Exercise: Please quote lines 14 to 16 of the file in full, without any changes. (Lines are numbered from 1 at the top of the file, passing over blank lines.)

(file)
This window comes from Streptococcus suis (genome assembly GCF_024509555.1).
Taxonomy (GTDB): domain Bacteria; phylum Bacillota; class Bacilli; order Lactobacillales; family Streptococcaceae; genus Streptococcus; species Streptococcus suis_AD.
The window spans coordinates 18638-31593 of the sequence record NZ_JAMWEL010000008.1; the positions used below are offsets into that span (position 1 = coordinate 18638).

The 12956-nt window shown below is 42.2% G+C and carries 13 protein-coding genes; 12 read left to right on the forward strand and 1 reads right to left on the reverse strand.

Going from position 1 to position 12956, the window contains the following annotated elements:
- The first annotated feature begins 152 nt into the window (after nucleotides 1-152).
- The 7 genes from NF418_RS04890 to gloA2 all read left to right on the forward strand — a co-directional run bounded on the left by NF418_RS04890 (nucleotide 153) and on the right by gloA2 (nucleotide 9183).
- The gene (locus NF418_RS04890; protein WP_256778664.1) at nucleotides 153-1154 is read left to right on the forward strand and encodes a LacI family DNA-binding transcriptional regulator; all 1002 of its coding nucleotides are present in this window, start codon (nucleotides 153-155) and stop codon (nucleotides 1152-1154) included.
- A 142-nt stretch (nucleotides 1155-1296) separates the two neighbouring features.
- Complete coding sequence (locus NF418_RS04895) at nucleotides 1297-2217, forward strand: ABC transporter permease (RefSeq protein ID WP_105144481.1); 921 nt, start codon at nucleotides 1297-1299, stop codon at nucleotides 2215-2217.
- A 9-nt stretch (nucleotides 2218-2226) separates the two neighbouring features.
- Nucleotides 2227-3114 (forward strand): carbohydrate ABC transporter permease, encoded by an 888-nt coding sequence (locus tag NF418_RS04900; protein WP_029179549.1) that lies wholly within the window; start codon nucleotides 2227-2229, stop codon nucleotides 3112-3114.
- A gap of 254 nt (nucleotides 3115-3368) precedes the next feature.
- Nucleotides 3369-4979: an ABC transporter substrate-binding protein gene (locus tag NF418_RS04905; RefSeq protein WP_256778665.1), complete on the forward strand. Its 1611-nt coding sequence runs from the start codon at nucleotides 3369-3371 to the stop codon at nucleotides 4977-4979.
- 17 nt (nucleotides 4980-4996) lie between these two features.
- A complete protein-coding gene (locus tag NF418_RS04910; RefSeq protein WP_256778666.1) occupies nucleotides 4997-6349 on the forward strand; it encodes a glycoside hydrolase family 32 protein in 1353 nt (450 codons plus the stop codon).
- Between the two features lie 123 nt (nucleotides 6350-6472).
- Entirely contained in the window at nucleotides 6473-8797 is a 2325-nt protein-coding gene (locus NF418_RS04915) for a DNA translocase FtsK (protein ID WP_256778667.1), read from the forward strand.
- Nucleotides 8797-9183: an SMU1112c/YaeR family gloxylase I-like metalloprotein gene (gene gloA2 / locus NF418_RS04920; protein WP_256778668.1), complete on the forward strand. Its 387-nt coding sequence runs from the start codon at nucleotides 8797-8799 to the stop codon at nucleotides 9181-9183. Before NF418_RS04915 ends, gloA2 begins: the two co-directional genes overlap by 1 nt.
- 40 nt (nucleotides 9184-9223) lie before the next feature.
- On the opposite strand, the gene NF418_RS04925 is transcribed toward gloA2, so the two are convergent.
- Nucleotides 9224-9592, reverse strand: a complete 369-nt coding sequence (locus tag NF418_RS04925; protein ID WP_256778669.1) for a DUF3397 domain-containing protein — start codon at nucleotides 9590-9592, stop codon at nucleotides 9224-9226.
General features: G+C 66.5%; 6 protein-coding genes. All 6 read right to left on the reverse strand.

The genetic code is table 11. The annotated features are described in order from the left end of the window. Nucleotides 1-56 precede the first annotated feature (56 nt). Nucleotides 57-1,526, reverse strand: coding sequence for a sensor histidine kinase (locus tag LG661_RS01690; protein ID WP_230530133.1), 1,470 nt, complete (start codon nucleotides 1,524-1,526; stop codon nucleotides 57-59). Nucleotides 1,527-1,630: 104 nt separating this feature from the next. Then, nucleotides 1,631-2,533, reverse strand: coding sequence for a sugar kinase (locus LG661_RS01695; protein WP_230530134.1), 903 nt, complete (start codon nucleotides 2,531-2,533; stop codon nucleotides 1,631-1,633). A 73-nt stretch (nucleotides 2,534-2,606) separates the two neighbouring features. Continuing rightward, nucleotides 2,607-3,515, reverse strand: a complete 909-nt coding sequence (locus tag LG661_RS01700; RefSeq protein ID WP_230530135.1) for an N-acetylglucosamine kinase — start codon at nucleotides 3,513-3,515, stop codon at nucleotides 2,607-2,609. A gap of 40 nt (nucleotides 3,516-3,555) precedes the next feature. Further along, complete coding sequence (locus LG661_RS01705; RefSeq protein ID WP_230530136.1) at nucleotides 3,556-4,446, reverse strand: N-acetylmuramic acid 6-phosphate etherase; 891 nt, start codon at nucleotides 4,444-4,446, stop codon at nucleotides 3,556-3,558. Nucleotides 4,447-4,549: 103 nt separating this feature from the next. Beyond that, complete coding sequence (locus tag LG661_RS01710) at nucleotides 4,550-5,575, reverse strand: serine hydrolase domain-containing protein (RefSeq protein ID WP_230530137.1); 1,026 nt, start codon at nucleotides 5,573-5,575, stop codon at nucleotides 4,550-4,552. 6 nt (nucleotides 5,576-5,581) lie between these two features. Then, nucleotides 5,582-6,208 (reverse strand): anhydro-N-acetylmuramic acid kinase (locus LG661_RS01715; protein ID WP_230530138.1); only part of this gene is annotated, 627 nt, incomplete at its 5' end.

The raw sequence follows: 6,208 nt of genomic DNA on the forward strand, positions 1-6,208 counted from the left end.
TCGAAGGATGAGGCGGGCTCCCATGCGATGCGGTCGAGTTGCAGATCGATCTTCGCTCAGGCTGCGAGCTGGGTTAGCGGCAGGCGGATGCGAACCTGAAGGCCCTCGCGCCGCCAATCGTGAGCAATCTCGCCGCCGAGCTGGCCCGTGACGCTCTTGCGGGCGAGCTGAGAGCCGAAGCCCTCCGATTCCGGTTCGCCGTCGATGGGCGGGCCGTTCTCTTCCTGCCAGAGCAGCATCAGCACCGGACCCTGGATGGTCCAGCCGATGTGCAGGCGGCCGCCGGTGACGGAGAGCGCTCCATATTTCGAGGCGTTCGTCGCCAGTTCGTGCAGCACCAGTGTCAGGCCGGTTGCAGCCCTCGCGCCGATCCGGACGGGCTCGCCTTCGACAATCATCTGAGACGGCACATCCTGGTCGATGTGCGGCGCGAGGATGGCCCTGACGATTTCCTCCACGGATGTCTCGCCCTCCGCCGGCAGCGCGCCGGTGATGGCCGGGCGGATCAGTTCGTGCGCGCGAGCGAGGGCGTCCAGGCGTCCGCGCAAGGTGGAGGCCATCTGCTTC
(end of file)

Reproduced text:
- Nucleotides 3369-4979: an ABC transporter substrate-binding protein gene (locus tag NF418_RS04905; RefSeq protein WP_256778665.1), complete on the forward strand. Its 1611-nt coding sequence runs from the start codon at nucleotides 3369-3371 to the stop codon at nucleotides 4977-4979.
- 17 nt (nucleotides 4980-4996) lie between these two features.
- A complete protein-coding gene (locus tag NF418_RS04910; RefSeq protein WP_256778666.1) occupies nucleotides 4997-6349 on the forward strand; it encodes a glycoside hydrolase family 32 protein in 1353 nt (450 codons plus the stop codon).